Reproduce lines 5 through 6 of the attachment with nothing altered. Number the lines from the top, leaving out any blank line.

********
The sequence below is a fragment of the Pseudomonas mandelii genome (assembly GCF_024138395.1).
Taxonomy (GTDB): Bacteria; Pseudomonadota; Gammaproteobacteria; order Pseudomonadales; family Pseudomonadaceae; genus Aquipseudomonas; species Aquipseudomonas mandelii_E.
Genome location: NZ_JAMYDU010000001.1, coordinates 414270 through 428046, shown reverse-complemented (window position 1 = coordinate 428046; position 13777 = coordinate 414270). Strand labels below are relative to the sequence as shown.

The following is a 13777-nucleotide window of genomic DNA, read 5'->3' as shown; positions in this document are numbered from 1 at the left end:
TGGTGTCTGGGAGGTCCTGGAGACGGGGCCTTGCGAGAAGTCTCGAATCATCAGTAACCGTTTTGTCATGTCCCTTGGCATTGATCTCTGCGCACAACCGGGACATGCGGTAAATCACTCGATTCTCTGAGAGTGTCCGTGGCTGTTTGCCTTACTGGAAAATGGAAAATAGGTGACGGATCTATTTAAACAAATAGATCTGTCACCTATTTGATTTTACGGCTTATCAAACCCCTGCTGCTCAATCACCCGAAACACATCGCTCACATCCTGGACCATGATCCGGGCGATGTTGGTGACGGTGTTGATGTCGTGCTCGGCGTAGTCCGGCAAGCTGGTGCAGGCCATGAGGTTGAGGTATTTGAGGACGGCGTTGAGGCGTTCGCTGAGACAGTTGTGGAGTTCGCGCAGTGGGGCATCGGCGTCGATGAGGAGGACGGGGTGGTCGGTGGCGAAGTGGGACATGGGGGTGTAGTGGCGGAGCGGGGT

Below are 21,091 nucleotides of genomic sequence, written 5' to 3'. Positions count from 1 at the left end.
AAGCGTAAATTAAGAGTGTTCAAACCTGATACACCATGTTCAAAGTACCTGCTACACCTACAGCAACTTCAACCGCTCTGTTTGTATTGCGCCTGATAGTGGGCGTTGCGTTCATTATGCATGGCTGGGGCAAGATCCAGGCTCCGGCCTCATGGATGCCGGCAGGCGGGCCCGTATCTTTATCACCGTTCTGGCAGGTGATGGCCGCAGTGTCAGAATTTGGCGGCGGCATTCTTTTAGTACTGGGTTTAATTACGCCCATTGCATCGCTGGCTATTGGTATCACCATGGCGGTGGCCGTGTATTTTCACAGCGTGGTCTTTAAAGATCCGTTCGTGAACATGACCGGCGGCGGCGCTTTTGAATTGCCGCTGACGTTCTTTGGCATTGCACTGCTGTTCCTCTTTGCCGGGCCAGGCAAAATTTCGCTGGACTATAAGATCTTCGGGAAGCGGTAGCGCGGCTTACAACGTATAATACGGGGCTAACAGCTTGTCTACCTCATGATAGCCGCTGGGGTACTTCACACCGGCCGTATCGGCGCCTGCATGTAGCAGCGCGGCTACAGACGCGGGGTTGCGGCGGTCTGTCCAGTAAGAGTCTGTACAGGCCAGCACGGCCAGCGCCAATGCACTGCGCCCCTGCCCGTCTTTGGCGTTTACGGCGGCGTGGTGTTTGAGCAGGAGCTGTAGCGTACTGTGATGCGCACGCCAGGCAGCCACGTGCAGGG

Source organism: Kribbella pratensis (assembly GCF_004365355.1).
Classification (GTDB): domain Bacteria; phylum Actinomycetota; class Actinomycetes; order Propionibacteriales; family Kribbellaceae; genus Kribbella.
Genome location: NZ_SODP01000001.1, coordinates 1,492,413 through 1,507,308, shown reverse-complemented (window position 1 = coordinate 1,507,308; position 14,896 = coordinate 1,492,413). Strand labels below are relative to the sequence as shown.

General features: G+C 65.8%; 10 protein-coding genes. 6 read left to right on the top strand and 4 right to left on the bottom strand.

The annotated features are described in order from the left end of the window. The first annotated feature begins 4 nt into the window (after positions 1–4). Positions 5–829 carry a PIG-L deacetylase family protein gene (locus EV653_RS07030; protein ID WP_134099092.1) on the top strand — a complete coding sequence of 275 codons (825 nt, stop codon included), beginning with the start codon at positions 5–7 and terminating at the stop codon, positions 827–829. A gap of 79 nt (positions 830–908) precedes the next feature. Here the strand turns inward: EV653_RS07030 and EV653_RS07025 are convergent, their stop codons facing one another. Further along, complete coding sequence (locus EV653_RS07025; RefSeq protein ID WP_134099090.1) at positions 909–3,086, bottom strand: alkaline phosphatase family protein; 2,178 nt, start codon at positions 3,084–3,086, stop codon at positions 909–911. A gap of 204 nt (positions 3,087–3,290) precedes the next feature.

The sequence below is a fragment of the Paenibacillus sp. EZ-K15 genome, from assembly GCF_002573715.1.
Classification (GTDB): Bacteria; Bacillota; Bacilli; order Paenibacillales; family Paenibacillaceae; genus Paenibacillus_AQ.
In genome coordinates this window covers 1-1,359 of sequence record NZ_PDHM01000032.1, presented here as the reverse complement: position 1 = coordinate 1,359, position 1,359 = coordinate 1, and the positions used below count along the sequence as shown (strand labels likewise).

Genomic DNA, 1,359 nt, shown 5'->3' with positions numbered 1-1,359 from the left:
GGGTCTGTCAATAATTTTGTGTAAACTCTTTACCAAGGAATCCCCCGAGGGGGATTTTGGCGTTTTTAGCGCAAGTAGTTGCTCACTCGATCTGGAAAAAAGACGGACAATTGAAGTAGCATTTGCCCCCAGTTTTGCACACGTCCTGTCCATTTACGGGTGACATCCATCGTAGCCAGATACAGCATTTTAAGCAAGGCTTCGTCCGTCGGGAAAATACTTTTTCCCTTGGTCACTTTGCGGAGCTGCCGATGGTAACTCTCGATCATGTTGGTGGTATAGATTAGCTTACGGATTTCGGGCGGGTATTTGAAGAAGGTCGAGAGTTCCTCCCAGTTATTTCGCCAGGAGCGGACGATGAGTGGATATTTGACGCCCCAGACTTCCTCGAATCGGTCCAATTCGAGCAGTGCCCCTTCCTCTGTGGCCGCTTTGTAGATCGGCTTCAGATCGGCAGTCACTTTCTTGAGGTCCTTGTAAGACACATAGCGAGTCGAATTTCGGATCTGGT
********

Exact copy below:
TGGTGTCTGGGAGGTCCTGGAGACGGGGCCTTGCGAGAAGTCTCGAATCATCAGTAACCGTTTTGTCATGTCCCTTGGCATTGATCTCTGCGCACAACCGGGACATGCGGTAAATCACTCGATTCTCTGAGAGTGTCCGTGGCTGTTTGCCTTACTGGAAAATGGAAAATAGGTGACGGATCTATTTAAACAAATAGATCTGTCACCTATTTGATTTTACGGCTTATCAAACCCCTGCTGCTCAATCACCCGAAACACATCGCTCACATCCTGGACCATGATCCGGGCGATGTTGGTGACGGTGTTGATGTCGTGCTCGGCGTAGTCCGGCAAGCTGGTGCAGGCCATGAGGTTGAGGTATTTGAGGACGGCGTTGAGGCGTTCGCTGAGACAGTTGTGGAGTTCGCGCAGTGGGGCATCGGCGTCGATGAGGAGGACGGGGTGGTCGGTGGCGAAGTGGGACATGGGGGTGTAGTGGCGGAGCGGGGT

Below are 21,091 nucleotides of genomic sequence, written 5' to 3'. Positions count from 1 at the left end.